Using Concrete Strength to Determine Traffic Openings vs. Concrete Maturity Testing

concrete-maturity-testingConcrete strength testing, while still relevant, isn’t the most ideal option for traffic openings – especially if it is a highly traveled highway. 

It requires fabrication of the concrete samples near the slab, demolding, curing the samples on site until 24 hours prior to testing the specimen, transporting them demolded and then place in a water bath for 24 hours. Along with taking far longer than other methods, traditional strength testing also poses a wider margin of error. Enter concrete maturity testing. 

Concrete maturity testing is a streamlined way for QA/QC experts to test for compressive and flexural strength. By placing maturity sensors within the concrete, data can be collected rapidly through electronic devices using an application, eliminating the need to drive between the lab and the project site. The team at G3 Quality has used concrete maturity sensors for multiple projects around California and is one of the first to assist our clients in the Golden State. 

Learn more about why maturity testing may prove more efficient than strength testing when it comes to traffic openings. 


Concrete Strength Testing Caveats

Concrete strength testing involves taking a sample of freshly poured concrete, allowing it to cure under controlled conditions, and then bringing it to failure. The results are then compared to project requirements to determine whether the concrete is strong enough for use in construction. If the failure is higher than the requirement, the sample material is approved for use. 

However, concrete strength testing has its roster of challenges. Specimens need to be fabricated and cured properly for accurate results, and temperature fluctuations during curing can affect material strength. Transporting specimens from the job site to the lab may also risk micro-cracking and false readings, not to mention human error, such as failing to follow protocol and mistakenly damaging material samples.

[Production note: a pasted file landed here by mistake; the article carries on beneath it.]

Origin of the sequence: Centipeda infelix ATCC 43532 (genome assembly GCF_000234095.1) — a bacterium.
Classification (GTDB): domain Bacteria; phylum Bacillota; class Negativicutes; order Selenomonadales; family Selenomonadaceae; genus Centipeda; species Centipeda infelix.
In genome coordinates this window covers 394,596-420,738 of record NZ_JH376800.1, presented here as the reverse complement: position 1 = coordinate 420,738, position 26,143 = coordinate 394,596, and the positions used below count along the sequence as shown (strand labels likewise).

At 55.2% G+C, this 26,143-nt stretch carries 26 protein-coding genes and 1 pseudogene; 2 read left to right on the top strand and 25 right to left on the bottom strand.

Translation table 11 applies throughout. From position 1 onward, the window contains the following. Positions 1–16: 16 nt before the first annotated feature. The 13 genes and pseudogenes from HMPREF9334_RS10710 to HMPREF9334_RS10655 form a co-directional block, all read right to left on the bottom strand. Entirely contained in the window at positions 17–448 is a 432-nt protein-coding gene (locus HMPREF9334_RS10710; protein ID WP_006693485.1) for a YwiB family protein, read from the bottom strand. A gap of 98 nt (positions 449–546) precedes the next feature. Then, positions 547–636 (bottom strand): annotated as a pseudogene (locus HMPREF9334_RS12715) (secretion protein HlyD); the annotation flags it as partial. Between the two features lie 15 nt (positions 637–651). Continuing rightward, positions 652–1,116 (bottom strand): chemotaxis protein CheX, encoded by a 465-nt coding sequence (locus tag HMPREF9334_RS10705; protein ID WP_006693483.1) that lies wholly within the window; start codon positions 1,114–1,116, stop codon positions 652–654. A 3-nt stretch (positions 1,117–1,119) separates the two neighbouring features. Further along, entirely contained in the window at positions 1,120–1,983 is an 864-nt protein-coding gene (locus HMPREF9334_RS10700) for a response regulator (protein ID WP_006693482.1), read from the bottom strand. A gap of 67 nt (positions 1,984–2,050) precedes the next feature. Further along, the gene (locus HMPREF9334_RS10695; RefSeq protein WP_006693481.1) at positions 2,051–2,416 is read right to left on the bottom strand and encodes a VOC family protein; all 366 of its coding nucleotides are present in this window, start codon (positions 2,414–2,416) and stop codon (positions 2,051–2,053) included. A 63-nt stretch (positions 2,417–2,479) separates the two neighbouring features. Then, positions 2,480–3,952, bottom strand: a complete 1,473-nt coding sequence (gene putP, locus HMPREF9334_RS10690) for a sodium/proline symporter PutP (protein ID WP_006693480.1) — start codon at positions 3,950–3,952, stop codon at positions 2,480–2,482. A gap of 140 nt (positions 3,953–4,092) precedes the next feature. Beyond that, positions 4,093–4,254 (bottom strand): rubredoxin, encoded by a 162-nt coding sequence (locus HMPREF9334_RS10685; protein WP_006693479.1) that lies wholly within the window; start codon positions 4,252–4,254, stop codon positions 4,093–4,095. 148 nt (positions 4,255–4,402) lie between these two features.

“When it comes to strength testing, there are a number of risks and margins of error to be aware of. Micro-cracking can result in a false reading, for example. Human error is likely the biggest issue though. You can do everything as diligently as possible, but samples can still be damaged if certain protocols aren’t closely followed.”

  • Marc Robert, Technical Services Director, G3 Quality 


This can cause significant delays in traffic openings, which is unacceptable if it’s a particularly busy road or highway. Thankfully, there’s a more streamlined method that’s especially helpful for urgent traffic openings: concrete maturity testing.


Why Concrete Maturity Testing Is Best for Traffic Openings

Concrete maturity testing removes many of the uncertainties of strength testing, including those margins for error. It can be used for any high-strength concrete application, from high-rise buildings and bridge decks to other structures that require accurate compressive or flexural strength readings.

Sensors are initially installed in the concrete pour, typically the body of the sensor is about two inches below the surface with the cable place approximately half the depth of the concrete member. The sensors measure the heat of hydration, which correlates directly to concrete strength. Once in place, testers can use their electronic devices with an application to quickly measure the maturity compressive concrete strength. Agencies such as Caltrans are now offering the use of maturity sensors to determine whether early-stage materials can be used. 

By comparing the maturity reading from the sensors to a predetermined strength vs. maturity curve, compressive or flexural strength can be accurately predicted – and once a sample reaches that maturity level, it’s ready for use in construction. 

As opposed to strength testing, concrete maturity testing doesn’t require specimens to be molded, transported, or directly tested. The concrete cures undisturbed, while strength is measured electronically. This provides rapid, reliable results right on site versus constant trips between the lab and job site, making it a more convenient option for urgent traffic openings.


G3 Quality’s Concrete Expertise

As one of the labs in California that’s completed four different projects using sensor technology, G3 Quality is a local leader in concrete maturity testing.

We’re one of the few firms that have implemented sensors for concrete maturity for multiple projects throughout the state, helping clients gather and interpret the data they need to keep projects on track. It makes for a far more streamlined process when compared to strength testing, and while sensors were mostly useful for only compressive strength, G3 Quality is now using them to measure the flexural strength of concrete materials. 

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